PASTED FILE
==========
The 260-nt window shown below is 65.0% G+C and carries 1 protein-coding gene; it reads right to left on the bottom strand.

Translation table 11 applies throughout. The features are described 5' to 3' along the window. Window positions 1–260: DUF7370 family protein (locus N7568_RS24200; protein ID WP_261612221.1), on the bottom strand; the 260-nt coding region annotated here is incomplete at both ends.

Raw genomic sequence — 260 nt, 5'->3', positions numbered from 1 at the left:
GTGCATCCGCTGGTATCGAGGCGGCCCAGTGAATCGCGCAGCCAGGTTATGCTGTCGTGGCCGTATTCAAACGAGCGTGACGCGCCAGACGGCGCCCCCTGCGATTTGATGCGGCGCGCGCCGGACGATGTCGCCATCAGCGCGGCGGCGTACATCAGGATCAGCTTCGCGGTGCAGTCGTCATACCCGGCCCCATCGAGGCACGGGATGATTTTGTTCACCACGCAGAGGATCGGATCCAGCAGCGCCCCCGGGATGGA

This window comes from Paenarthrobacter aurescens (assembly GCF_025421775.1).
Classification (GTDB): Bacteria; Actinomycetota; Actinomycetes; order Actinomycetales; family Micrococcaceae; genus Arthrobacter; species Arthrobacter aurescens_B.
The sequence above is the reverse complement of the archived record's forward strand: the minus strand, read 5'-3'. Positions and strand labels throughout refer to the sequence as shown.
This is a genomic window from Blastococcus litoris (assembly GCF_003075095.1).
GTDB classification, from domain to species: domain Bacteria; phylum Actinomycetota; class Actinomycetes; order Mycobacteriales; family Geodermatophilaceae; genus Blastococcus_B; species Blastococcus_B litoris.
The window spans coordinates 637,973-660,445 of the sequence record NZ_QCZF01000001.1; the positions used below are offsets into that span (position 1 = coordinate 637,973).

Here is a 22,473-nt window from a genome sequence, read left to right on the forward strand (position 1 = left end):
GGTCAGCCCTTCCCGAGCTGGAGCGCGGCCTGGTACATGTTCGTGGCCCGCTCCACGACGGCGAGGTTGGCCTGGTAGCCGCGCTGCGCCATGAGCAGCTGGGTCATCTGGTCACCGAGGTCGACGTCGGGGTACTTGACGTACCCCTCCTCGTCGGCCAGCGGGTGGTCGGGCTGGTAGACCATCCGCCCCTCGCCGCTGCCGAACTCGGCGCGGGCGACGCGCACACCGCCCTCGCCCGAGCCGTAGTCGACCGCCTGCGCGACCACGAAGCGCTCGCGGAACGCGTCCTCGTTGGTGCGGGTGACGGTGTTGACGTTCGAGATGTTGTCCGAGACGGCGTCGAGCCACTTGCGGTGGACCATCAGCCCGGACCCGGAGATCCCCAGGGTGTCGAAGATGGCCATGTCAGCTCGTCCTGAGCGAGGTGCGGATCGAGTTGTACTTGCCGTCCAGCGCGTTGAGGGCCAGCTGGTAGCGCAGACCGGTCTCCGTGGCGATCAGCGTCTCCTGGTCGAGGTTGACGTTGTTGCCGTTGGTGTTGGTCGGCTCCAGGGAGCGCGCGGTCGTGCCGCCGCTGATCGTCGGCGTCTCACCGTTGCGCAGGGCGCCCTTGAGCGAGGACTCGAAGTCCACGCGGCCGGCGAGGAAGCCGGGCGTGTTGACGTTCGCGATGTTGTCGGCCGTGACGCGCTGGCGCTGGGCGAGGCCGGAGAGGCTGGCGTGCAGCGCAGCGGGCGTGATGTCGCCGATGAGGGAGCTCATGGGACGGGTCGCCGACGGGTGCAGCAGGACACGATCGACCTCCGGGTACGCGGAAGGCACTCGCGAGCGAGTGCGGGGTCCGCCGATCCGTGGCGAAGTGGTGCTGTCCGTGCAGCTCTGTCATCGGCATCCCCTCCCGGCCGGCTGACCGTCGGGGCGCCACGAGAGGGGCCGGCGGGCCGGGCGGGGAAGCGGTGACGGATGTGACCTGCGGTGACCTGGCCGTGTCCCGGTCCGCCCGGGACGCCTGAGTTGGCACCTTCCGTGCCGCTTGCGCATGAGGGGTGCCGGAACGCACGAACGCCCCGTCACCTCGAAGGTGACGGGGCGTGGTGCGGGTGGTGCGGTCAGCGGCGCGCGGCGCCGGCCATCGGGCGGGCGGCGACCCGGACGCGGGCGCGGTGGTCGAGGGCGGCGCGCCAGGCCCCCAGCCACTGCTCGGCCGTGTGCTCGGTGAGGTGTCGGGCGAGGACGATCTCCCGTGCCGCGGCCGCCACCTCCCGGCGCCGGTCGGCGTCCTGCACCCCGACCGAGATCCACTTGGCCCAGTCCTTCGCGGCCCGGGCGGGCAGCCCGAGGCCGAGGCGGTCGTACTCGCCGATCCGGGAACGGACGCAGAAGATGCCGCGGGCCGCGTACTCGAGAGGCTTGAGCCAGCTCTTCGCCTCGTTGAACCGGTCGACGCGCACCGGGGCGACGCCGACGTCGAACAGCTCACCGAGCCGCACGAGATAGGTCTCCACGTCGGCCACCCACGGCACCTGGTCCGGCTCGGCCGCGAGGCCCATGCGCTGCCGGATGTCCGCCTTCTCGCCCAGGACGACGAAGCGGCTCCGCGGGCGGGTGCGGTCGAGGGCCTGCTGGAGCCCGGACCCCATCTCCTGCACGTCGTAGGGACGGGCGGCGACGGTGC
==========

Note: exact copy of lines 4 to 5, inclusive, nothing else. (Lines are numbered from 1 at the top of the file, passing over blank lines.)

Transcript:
GTGCATCCGCTGGTATCGAGGCGGCCCAGTGAATCGCGCAGCCAGGTTATGCTGTCGTGGCCGTATTCAAACGAGCGTGACGCGCCAGACGGCGCCCCCTGCGATTTGATGCGGCGCGCGCCGGACGATGTCGCCATCAGCGCGGCGGCGTACATCAGGATCAGCTTCGCGGTGCAGTCGTCATACCCGGCCCCATCGAGGCACGGGATGATTTTGTTCACCACGCAGAGGATCGGATCCAGCAGCGCCCCCGGGATGGA

This window comes from Paenarthrobacter aurescens (assembly GCF_025421775.1).